In the NYTimes today, I rise to see this:
"Congress Ready to Again Debate End-of-Life Issues"Not content to let this dying dog lie in peace, the motley fools on the hill are dragging it off its deathbed and dressing it up like an organ grinder's monkey, in preparation for taking it to the debutante's ball, where they will all take turns whisking its moldering corpse around the dance floor in the ghoulish hope of re-election points from the audience:
"After a string of fruitless legal and legislative efforts, the central question in the Terri Schiavo case - Who makes end-of-life decisions when the patient's wishes are disputed? - is headed back to Capitol Hill, where debate over broader legislation has already begun.No, it wasn't enough that we were all treated to one tragic circus. We need to get our noses in where it doesn't belong and make everyone's end-of-life decisions for them. And why? Because a few disability rights groups and religious conservatives think the average American can't tell the difference between someone in a wheelchair who wants to live, and a pathetic brainstem wearing a nightgown. So off they go:
On Sunday, lawmakers of both parties agreed that Congress has a role to play in such cases and should contemplate legislation that would give added legal recourse to patients like Ms. Schiavo. While it is difficult to predict whether such a measure could pass, the Schiavo case has clearly pushed thorny questions about end-of-life care to the fore on Capitol Hill, as well as in state legislatures around the nation.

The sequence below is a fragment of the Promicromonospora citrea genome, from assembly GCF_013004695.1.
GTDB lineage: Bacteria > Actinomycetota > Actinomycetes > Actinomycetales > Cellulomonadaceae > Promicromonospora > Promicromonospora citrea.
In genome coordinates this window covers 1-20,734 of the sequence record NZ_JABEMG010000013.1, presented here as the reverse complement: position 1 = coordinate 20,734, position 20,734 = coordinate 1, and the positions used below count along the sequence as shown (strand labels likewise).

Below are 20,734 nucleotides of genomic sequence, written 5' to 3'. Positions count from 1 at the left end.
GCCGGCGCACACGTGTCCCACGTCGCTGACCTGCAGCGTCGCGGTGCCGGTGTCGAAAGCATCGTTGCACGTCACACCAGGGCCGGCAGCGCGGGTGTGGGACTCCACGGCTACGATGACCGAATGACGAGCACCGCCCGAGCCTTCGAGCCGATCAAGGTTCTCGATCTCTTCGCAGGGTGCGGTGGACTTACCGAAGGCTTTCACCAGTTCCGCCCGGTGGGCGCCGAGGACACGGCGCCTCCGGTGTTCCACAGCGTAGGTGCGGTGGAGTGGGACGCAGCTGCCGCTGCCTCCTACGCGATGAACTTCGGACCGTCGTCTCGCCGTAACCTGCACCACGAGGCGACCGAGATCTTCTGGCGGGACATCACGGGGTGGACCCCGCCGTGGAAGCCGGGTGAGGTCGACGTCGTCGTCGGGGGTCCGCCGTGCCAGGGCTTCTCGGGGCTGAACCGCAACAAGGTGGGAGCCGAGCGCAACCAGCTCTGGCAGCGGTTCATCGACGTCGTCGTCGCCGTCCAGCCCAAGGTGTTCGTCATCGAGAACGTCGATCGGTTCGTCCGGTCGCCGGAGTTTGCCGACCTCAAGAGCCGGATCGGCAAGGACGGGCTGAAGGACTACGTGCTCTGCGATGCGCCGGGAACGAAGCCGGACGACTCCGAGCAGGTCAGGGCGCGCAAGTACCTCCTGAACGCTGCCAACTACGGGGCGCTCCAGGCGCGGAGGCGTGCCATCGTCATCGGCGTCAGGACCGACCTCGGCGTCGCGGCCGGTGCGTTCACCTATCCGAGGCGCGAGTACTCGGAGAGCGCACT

The Republican-controlled House already passed a bill that would allow the federal courts to review cases like Ms. Schiavo's, in which the patient has left no written instructions, the family is at odds and state courts have ordered a feeding tube to be withdrawn. That bill evolved into one that was narrowly tailored to Ms. Schiavo.
Now some Democrats, prodded by advocates for the disabled, say Congress should consider whether such a law is needed."
"Already, the Senate health committee has scheduled a hearing next week to debate the Schiavo case and discuss "the urgent need for Congress to examine current health care practices used in the care of non-ambulatory individuals," according to a statement by the chairman, Senator Michael B. Enzi, Republican of Wyoming.Enzi already has finely-tuned sense of humor, doesn't he, subpoenaing a woman whose cortex has liquified to speak before the Senate? (Not that they would have noticed a problem.) And that "urgent need to examine current healthcare practices" might make better sense to some if they thought to deal with the urgent needs of the 45 million uninsured. But why quibble? Personally, I can't think of a better boon to my quality of life than the state forcing itself between me and my doctor while it lets my uninsured daughter flounder without the medical attention she needs.
The hearing was initially scheduled for Monday; in a fruitless effort to keep Ms. Schiavo's feeding tube from being withdrawn, Mr. Enzi called Ms. Schiavo and her husband, Michael, as witnesses, noting pointedly that it was a federal crime for anyone to impede their testimony. Later, when Ms. Schiavo's feeding tube was withdrawn, Mr. Enzi postponed the hearing until April 6."
But don't worry. The decision to spend money and resources on people who don't want them will only be made for those with the ability to pay, and can be fiscally balanced by keeping poor people off the tubes. And once the Republicans get their malpractice caps passed, that will include a lot more of us.